2

I'm on my first day of writing Jest tests for one of our LWCs, and that component fires an event with some dates included as the event detail:

@api get selectedDates() {
    return this.selectedSortedDates();
}

handleClick() {
    let afterDates = this.selectedSortedDates();
    const event = new CustomEvent('selectionchange', { detail: afterDates });
    this.dispatchEvent(event);
}

This test code (inspired by How to test LWC onsuccess event handler in Jest) works:

    const handler = jest.fn();
    element.addEventListener('selectionchange', handler);

    const tueJan28 = element.shadowRoot.querySelector('span[data-day="7331"]');
    tueJan28.click();

    const friJan31 = element.shadowRoot.querySelector('span[data-day="7344"]');
    monFeb10.click();

    // Can check the dates property
    const expecteds = [
        new Date(2020, 0, 28),  // Tue
        new Date(2020, 0, 29),
        new Date(2020, 0, 30),
        new Date(2020, 0, 31),  // Fri
    ];
    expect(element.selectedDates).toStrictEqual(expecteds);

    return Promise.resolve().then(() => {
        expect(handler).toHaveBeenCalledTimes(2);
        // But how to check the event detail here?
        // expect(handler).toHaveBeenCalledWith(... expecteds ...);
    });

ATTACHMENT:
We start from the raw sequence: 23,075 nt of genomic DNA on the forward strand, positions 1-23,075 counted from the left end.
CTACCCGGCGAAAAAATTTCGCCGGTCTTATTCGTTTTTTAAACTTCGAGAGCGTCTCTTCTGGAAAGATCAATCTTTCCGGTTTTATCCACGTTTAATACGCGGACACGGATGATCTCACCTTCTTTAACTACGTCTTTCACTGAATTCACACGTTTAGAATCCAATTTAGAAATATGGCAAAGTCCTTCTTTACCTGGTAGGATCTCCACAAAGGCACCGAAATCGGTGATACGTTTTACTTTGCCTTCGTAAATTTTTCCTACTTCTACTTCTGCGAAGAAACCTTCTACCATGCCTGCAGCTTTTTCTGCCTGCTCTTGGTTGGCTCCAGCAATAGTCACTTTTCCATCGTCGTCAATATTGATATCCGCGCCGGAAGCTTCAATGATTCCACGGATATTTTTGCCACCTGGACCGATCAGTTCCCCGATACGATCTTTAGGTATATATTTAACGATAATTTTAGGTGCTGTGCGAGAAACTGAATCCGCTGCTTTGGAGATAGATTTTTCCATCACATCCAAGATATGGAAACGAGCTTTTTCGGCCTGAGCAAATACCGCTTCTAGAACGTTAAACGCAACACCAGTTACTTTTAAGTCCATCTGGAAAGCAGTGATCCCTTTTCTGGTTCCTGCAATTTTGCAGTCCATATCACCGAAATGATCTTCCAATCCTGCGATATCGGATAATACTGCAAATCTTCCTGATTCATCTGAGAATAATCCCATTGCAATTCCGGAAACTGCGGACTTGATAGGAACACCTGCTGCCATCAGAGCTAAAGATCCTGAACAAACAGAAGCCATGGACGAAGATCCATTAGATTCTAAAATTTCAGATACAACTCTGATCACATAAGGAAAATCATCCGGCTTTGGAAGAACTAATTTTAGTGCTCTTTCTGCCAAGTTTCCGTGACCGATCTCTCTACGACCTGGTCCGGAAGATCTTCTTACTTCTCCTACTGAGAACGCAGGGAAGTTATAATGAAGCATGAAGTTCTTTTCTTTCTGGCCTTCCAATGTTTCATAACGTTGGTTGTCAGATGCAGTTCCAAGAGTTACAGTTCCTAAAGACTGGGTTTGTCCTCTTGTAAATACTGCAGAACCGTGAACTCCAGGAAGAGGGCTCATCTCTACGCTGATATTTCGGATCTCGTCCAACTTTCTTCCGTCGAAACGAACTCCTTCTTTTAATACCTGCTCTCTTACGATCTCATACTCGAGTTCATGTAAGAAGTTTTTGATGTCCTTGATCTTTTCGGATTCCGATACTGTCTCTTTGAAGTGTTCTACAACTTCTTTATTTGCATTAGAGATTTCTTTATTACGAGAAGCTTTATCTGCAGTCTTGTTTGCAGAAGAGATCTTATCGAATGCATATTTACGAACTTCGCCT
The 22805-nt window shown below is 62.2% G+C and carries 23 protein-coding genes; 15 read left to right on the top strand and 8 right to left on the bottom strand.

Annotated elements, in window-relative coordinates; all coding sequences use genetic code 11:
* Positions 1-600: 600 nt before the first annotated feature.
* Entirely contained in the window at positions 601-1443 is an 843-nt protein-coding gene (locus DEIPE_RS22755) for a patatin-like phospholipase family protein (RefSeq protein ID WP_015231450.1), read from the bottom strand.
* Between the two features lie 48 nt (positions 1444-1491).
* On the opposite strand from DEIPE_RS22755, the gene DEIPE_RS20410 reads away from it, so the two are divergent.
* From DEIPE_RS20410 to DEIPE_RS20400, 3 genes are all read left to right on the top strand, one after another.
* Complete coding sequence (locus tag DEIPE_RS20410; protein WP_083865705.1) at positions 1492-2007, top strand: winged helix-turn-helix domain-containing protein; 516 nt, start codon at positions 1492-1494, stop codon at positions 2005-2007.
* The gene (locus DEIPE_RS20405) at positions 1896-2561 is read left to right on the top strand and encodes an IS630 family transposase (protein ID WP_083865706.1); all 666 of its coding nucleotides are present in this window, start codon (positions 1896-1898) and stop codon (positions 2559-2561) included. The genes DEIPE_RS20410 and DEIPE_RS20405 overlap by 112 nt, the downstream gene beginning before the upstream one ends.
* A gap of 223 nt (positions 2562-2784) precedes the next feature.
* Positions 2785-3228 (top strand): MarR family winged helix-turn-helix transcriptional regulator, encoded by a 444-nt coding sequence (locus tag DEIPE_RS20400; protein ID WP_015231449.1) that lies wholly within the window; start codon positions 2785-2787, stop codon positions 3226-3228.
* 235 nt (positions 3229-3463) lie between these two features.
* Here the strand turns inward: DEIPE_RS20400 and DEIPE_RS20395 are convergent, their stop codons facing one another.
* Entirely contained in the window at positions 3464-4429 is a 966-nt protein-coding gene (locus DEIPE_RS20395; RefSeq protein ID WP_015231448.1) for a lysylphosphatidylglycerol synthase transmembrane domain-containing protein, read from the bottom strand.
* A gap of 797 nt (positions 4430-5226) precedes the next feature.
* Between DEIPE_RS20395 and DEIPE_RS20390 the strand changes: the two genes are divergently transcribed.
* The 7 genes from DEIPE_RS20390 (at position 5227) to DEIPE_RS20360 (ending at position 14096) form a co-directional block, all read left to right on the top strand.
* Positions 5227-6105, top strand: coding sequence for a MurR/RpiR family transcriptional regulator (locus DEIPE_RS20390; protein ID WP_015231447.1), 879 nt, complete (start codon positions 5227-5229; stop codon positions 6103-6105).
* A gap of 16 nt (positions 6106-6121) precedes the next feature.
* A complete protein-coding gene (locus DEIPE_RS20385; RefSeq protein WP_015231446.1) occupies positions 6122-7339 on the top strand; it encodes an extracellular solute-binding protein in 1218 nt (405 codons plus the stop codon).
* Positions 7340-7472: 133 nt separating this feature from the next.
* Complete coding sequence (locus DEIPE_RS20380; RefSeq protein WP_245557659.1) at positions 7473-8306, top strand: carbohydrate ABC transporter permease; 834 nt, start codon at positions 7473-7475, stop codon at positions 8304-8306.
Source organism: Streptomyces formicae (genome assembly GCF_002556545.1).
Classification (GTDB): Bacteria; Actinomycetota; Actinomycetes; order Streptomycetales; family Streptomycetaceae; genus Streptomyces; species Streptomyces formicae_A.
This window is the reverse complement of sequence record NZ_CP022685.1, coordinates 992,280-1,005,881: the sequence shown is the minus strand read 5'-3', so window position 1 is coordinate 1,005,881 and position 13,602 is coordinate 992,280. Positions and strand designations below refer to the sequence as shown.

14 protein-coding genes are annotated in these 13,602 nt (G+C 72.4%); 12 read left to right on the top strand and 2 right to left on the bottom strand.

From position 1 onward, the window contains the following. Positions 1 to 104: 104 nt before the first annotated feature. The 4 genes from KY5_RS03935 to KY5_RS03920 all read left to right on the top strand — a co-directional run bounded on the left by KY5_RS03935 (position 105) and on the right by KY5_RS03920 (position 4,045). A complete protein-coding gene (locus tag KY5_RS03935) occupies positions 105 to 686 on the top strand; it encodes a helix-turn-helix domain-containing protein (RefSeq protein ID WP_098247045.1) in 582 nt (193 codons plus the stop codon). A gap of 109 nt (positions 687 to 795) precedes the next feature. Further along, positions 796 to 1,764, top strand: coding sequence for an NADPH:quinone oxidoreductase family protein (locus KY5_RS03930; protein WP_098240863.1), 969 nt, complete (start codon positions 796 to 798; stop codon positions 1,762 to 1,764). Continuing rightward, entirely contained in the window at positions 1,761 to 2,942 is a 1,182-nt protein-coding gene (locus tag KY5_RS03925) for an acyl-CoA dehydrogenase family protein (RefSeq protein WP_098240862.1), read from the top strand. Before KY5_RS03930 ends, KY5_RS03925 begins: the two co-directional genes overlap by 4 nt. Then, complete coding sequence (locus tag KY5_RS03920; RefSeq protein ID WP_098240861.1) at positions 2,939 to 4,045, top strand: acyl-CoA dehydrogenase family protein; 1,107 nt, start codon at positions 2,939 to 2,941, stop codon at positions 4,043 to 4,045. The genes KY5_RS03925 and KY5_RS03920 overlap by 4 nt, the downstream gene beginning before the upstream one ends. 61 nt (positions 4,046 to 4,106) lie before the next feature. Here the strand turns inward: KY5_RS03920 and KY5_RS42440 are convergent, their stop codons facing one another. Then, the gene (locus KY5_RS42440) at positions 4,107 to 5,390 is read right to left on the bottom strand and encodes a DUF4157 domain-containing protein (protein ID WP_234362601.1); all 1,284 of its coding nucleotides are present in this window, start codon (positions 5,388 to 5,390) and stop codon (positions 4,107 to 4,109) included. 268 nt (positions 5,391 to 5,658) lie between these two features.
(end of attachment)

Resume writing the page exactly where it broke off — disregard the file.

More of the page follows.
but I haven't managed to come up with a toHaveBeenCalledWith technique that checks the event detail.

expect(handler).toHaveBeenCalledWith says this is received:

{"composed": false, "isTrusted": false, "stopImmediatePropagation": [Function value], "stopPropagation": [Function value]}

Is there a way capture the detail of the event and assert its value?

2

This Jest Test Patterns and Mock Dependencies includes the answer:

    return Promise.resolve().then(() => {
        expect(handler).toHaveBeenCalledTimes(2);
        expect(handler.mock.calls[0][0].detail).toStrictEqual(click0Expecteds);
        expect(handler.mock.calls[1][0].detail).toStrictEqual(click1Expecteds);
    });

where the mock property holds the information on the calls made with the first index the call number and the second index the argument number for that call.

| improve this answer | |

Your Answer

By clicking “Post Your Answer”, you agree to our terms of service, privacy policy and cookie policy

Not the answer you're looking for? Browse other questions tagged or ask your own question.